Listen to the mind-numbingly repetitive radio programming on the FM dial long enough, no matter which genre you prefer, and you might conclude that only a handful of recording artists are worth listening to.
Fire up your PC and tune in to Internet radio, on the other hand, and you’ll discover an embarrassment of riches, nearly all of which you can enjoy for free and without—or at least with very little—commercial interruption. In fact, there’s so much music that you might find yourself overwhelmed. That’s where the music discovery services Last.fm, Pandora, and Slacker come in. All three services help you discover new music based on the songs and artists you express a preference for. As interesting as that concept is, what’s even more remarkable is that each service takes a completely different approach to the mission. Let’s take a look at all three.
Last.fm mixes Internet radio with aspects of social networking. The service started out as an Internet radio station that allowed listeners to express their preference or disdain for particular songs by using a Love or Ban button. Last.fm used this information to develop a unique profile for each user and to create dynamic playlists.
The service was later merged with the Audioscrobbler music-discovery system, a stand-alone application originally designed to record the music played on registered computers. This enabled Last.fm to collect statistics that could chart a track’s worldwide popularity. Each time you listen to a song—whether it be online or from your personal library—the tune gets “scrobbled,” meaning its title is sent to Last.fm and added to your music profile.
Last.fm analyzes your initial list of favorite artists (which you provide when you first sign up), your personal music collection, and your expressed preferences (based on your use of the Love and Ban buttons) and begins streaming songs it thinks you’ll enjoy. In that respect, it’s not terribly different from Pandora or Slacker; Last.fm becomes unique when you take its community aspect into consideration. Subscribers can join groups based on common interests, create friends lists, and view each other’s profiles. Profiles list tracks the person has recently listened to, songs in their library, as well as charts listing their top artists and tracks. The service also uses a collaborative filtering algorithm to compare your preferences with those of like-minded subscribers and build a personal recommendations page.
Pandora takes a more scientific approach to music discovery. The company’s founders started an initiative called the Music Genome Project in 2000, with the goal of analyzing the fundamental elements of a song, and Pandora uses this data to analyze the music you listen to on the service and then recommends other songs and artists you might enjoy.
Pandora’s musicologists go much further than simply breaking a song down to its hook, chorus, and bridge; following the basic tenets of music theory, they scrutinize each song for as many as 400 distinct musical characteristics. They identify attributes ranging from major/minor key tonality (whether a song’s harmony is based on a major or minor musical scale), level of syncopation (a rhythmic quality in which emphasis is placed on upbeats, versus the more conventional downbeat), and instrumentation (which types of musical instruments are featured in the song, including a distinction between electrified and acoustic instruments). You’ll find a more complete listing at Pandora's website .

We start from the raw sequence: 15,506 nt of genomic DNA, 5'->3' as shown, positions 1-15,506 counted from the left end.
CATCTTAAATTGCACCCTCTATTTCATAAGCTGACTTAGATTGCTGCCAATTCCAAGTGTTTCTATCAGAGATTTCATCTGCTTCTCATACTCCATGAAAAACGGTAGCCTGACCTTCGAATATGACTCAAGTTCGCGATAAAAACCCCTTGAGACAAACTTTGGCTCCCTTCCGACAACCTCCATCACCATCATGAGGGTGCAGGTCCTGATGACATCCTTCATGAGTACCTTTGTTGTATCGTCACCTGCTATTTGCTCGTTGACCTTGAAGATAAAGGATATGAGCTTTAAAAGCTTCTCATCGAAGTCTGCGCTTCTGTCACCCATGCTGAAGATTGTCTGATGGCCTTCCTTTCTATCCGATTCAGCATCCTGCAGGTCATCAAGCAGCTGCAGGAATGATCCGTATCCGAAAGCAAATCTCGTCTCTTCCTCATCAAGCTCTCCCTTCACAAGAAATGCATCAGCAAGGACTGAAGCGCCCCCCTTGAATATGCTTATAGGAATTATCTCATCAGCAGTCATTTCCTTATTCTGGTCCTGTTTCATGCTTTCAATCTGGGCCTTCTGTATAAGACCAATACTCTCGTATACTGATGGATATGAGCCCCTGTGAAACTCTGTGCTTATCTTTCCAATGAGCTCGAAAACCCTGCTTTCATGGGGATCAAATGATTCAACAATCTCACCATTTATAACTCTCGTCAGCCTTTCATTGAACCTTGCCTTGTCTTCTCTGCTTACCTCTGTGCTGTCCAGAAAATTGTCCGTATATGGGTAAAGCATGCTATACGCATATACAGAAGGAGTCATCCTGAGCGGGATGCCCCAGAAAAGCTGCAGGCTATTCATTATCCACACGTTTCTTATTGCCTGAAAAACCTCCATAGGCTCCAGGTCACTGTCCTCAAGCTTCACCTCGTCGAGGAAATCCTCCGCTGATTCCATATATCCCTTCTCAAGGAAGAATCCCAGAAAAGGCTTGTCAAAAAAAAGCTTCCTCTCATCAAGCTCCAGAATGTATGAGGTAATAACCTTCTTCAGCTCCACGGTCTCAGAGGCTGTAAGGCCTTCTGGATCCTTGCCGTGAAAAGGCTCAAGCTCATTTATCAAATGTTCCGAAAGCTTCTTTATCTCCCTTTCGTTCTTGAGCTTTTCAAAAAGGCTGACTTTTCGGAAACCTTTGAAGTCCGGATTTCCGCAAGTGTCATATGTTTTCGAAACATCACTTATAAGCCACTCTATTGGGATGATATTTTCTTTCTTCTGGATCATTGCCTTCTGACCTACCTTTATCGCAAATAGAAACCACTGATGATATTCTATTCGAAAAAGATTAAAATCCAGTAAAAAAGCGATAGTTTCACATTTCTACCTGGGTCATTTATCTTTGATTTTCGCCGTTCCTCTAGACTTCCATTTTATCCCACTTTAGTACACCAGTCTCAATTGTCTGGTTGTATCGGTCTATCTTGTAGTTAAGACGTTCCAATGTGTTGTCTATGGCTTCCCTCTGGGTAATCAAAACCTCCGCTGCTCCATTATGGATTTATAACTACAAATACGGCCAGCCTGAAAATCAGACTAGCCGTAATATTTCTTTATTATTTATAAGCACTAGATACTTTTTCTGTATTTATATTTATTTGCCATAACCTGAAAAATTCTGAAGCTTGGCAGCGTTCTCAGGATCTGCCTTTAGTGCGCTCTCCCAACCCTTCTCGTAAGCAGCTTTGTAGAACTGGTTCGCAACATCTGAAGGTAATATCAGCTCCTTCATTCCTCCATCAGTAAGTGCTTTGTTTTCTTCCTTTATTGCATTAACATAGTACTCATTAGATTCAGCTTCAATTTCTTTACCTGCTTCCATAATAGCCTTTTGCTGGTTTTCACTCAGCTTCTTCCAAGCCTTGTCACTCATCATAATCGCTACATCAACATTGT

Pandora has 50 musicologists on staff adding some 15,000 tracks to the Music Genome and Pandora databases each month. When you sign up for the service, you provide it with one of your favorite songs or artists and it will use an algorithm to pick other songs and artists from its database that it predicts you’ll also enjoy.
When we told Pandora we enjoyed folk artist Guy Clark, for instance, it began playing Kris Kristofferson’s “Pilgrims Progress.” Since we hadn’t given Kristofferson much thought since the 1998 Wesley Snipes vampire flick Blade, we clicked the “Why was this song selected?” button. Pandora replied, “Based on what you’ve told us so far, we’re playing this track because it features folk roots, country influences, gospel influences, a subtle use of vocal harmony, and acoustic sonority.”
Slacker’s name is somewhat ironic since it could be argued that this service is powered more by human effort than either Last.fm or Pandora. Like those two Internet radio stations, Slacker uses algorithms to analyze your expressed preferences and then recommend music it thinks you’ll enjoy, but Slacker is unique in that it hires professional deejays to program its stations (which is to say the deejays are choosing which songs are played on the radio stations, not that they’re writing the software that runs the show).
Slacker has 120 prefab stations, and each deejay is responsible for programming just one or two of them to ensure that the person populating the playlists is an expert in that genre. The deejays also monitor what users are listening to (or skipping, as the case may be) in order to track which songs are trending popular; they’ll then increase their rotation so that they’re played more often. But they also take care to avoid playing a particular song so much that listeners grow tired of hearing it.
Subscribers can also create custom stations based on their own musical tastes, using the familiar Love It/Ban It buttons. As you populate the station with your favorite artists, Slacker will recommend other artists in the same genre. You can fine-tune your Slacker stations with slider controls that boost or limit the degree to which the service’s recommendation algorithms expose you to new artists, play popular or more obscure tracks, and select primarily older classics or new releases.